Grasshoppers Wreaking Havoc On Crops & Pastures
September 1, 2021 | View PDF
Farmers across the area have taken a blow this year; a combination of the devastating drought and a sky-rocketing population of grasshoppers has caused significant losses for producers.
"I believe that a majority of our farmers and ranchers are dealing with some level of damage from the grasshoppers, ranging from light damage to some pretty severe crop and/or grass loss. Of course, the damage was exacerbated by the drought so it's hard to determine exactly just how much damage was grasshoppers and how much was drought," said Tim Fine, MSU Richland County Extension Agent.
This year was a superb year for grasshoppers because dry weather increases the survival of nymphs and adults, and warm autumns allow the pests more time to feed and lay eggs.
Grasshopper outbreaks are usually followed by several years of hot, dry summers and warm falls; these conditions allow grasshopper populations to increase slowly. Weather is found to be the main factor affecting grasshopper population levels.
Area farmers have seen a stark increase in the number of grasshoppers this growing season. Grasshoppers have plagued several areas of cropland and rangeland. Grasshopper damage to wheat cereal crops can be seen on the areas between the crop and the field boundary. Individual plants will show leaf stripping, head clipping, and kernels that have been fed on or destroyed.
Grasshoppers also compete heavily with grazing livestock for forage; they feed on the desirable forage, leaving the less desirable plants behind. Their feeding, if coupled with drought conditions, is prone to causing long-term deterioration of the forage plants/rangeland. The pests can reduce the quality of rangeland in the same way as cattle overgrazing. Ranchers can help deter grasshopper damage by properly managing their range through proper stocking rates and using insecticides suitable for their operation.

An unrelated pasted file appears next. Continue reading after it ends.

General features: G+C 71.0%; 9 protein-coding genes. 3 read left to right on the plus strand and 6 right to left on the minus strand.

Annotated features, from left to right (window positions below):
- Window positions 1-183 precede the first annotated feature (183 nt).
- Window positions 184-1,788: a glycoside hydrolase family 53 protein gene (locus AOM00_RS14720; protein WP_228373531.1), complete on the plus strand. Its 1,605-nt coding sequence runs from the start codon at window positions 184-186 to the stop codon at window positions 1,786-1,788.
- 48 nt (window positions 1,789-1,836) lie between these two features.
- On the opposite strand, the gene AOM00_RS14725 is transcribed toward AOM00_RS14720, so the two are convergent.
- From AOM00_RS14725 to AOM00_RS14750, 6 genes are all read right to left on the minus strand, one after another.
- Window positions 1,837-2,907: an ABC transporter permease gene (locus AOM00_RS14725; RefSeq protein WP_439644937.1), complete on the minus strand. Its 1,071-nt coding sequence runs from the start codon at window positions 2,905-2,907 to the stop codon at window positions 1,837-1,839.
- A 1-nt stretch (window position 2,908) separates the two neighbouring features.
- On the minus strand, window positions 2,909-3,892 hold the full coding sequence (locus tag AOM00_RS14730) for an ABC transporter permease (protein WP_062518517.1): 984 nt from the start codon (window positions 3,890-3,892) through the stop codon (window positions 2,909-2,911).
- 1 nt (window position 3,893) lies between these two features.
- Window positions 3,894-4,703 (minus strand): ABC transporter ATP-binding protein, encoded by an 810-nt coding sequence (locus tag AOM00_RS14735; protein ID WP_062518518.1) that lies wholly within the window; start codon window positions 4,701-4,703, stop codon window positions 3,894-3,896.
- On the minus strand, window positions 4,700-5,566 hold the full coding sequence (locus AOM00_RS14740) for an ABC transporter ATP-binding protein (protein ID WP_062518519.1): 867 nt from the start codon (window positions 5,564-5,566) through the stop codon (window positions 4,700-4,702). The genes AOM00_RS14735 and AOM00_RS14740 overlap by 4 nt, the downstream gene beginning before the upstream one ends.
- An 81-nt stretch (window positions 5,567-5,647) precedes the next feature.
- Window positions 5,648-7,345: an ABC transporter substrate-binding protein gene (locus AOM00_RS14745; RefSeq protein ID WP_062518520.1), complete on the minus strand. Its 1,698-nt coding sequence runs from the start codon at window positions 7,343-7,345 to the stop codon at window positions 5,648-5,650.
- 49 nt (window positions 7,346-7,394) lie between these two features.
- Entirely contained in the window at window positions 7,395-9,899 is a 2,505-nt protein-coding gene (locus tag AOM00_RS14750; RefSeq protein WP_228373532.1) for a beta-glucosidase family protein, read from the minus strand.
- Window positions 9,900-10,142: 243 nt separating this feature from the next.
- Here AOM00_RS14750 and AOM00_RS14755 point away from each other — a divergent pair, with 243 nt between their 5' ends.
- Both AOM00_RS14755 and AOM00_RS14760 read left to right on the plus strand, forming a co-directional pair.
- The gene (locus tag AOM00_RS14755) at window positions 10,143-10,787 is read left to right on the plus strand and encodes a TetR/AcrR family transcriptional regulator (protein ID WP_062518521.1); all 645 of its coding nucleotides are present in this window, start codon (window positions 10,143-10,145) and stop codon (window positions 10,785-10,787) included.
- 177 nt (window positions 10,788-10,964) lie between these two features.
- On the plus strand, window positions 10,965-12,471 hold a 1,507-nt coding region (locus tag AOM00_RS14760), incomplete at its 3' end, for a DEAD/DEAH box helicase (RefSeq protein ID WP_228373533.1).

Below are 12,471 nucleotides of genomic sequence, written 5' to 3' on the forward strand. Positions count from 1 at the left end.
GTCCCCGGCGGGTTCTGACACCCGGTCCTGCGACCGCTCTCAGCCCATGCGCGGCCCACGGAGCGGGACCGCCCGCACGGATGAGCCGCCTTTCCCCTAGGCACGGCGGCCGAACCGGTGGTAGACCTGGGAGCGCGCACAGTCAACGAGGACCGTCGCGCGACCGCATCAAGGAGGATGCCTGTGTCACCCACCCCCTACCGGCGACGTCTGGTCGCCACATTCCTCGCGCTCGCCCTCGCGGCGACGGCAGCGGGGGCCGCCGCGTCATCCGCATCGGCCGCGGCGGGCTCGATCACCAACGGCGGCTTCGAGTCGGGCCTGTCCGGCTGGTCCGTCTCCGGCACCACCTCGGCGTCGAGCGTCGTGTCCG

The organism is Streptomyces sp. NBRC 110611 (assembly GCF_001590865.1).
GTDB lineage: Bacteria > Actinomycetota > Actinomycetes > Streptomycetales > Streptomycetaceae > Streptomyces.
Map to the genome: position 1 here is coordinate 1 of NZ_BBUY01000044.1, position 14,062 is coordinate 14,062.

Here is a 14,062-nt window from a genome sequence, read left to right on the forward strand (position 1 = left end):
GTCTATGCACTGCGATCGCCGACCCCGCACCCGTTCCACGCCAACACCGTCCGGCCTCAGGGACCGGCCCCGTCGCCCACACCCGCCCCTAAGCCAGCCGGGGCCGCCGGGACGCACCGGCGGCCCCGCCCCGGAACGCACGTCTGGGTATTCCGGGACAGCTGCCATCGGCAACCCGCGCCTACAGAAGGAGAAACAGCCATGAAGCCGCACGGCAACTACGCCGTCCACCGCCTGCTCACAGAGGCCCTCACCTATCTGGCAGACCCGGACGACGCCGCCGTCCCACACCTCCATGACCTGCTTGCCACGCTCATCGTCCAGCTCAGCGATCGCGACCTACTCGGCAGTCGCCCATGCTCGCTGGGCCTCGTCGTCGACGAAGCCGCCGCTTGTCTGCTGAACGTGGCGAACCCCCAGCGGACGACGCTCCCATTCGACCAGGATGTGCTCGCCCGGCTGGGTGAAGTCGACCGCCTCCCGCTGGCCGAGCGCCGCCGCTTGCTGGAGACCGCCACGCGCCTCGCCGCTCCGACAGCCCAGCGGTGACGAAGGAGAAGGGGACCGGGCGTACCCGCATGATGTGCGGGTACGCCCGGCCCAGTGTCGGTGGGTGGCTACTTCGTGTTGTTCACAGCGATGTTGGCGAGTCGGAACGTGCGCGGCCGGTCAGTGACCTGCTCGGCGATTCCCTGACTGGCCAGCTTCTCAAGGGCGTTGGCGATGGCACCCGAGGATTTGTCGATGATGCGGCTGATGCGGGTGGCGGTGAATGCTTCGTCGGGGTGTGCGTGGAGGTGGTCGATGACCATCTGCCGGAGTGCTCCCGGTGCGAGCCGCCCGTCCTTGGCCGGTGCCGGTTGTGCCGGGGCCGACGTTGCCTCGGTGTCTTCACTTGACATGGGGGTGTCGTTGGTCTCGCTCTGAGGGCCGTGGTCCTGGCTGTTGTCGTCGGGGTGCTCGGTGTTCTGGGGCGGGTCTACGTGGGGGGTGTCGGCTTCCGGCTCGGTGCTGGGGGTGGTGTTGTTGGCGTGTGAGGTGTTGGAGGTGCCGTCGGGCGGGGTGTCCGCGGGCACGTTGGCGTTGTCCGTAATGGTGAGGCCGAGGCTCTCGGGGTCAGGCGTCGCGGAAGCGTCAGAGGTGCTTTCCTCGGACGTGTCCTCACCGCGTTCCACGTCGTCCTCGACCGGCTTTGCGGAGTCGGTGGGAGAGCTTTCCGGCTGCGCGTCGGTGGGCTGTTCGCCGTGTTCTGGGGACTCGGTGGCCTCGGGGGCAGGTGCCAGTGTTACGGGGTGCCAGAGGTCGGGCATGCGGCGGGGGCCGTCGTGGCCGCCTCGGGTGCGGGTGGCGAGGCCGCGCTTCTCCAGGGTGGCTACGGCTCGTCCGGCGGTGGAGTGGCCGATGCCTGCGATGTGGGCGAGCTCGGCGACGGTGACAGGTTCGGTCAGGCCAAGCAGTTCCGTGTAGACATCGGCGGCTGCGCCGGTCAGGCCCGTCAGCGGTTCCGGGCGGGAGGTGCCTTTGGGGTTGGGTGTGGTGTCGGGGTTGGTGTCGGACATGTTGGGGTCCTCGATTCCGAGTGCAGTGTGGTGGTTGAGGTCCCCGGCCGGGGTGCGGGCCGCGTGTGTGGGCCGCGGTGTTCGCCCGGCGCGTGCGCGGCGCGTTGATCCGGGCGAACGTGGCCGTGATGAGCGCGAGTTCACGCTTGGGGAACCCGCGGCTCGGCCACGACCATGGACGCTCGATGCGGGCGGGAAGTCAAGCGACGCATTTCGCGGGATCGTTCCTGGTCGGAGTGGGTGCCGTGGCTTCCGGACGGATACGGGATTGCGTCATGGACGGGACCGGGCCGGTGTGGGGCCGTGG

Cropland takes a heavy hit when grasshopper populations are dense and food plants are scarce. The pests migrate and consume almost any plant they come upon. According to http://www.ndsu.edu, row crop producers should be aware of the potential for grasshoppers to move into row crops after small grains have started to dry down. The best thing producers can do is to consider spraying to keep the populations down. Both low and high-labeled rates of all insecticides provide control of grasshoppers and prevent economic yield loss.
Fine explained that getting some moisture will help tremendously and will allow crops and grasses to overcome some of the damage for the coming year. He said, "Grasshoppers seem to come and go in waves, some years we have lots of them and some years not many at all. Spring weather can greatly affect grasshopper population so there is no way to predict now what the future will hold."